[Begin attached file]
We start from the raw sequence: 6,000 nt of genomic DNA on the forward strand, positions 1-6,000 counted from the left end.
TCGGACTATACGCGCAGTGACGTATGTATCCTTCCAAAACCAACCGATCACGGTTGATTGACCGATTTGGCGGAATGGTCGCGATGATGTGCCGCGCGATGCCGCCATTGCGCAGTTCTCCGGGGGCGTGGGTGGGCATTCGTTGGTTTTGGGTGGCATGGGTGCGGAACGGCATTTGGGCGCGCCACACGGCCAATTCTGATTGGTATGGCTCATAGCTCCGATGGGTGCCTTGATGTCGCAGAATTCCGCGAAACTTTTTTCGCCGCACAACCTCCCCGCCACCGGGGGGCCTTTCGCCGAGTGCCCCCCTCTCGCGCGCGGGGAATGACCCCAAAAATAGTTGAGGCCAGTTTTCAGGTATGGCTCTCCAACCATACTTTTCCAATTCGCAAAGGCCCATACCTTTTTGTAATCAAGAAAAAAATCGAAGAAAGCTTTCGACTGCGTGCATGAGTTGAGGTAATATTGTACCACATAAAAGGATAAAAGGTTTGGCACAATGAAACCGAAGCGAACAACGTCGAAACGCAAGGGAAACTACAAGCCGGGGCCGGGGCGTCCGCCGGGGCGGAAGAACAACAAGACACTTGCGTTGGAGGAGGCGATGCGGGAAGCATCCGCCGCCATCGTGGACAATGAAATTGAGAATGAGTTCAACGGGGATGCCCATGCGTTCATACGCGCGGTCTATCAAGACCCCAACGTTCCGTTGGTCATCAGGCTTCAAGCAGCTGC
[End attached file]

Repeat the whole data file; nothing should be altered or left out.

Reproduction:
We start from the raw sequence: 6,000 nt of genomic DNA on the forward strand, positions 1-6,000 counted from the left end.
TCGGACTATACGCGCAGTGACGTATGTATCCTTCCAAAACCAACCGATCACGGTTGATTGACCGATTTGGCGGAATGGTCGCGATGATGTGCCGCGCGATGCCGCCATTGCGCAGTTCTCCGGGGGCGTGGGTGGGCATTCGTTGGTTTTGGGTGGCATGGGTGCGGAACGGCATTTGGGCGCGCCACACGGCCAATTCTGATTGGTATGGCTCATAGCTCCGATGGGTGCCTTGATGTCGCAGAATTCCGCGAAACTTTTTTCGCCGCACAACCTCCCCGCCACCGGGGGGCCTTTCGCCGAGTGCCCCCCTCTCGCGCGCGGGGAATGACCCCAAAAATAGTTGAGGCCAGTTTTCAGGTATGGCTCTCCAACCATACTTTTCCAATTCGCAAAGGCCCATACCTTTTTGTAATCAAGAAAAAAATCGAAGAAAGCTTTCGACTGCGTGCATGAGTTGAGGTAATATTGTACCACATAAAAGGATAAAAGGTTTGGCACAATGAAACCGAAGCGAACAACGTCGAAACGCAAGGGAAACTACAAGCCGGGGCCGGGGCGTCCGCCGGGGCGGAAGAACAACAAGACACTTGCGTTGGAGGAGGCGATGCGGGAAGCATCCGCCGCCATCGTGGACAATGAAATTGAGAATGAGTTCAACGGGGATGCCCATGCGTTCATACGCGCGGTCTATCAAGACCCCAACGTTCCGTTGGTCATCAGGCTTCAAGCAGCTGC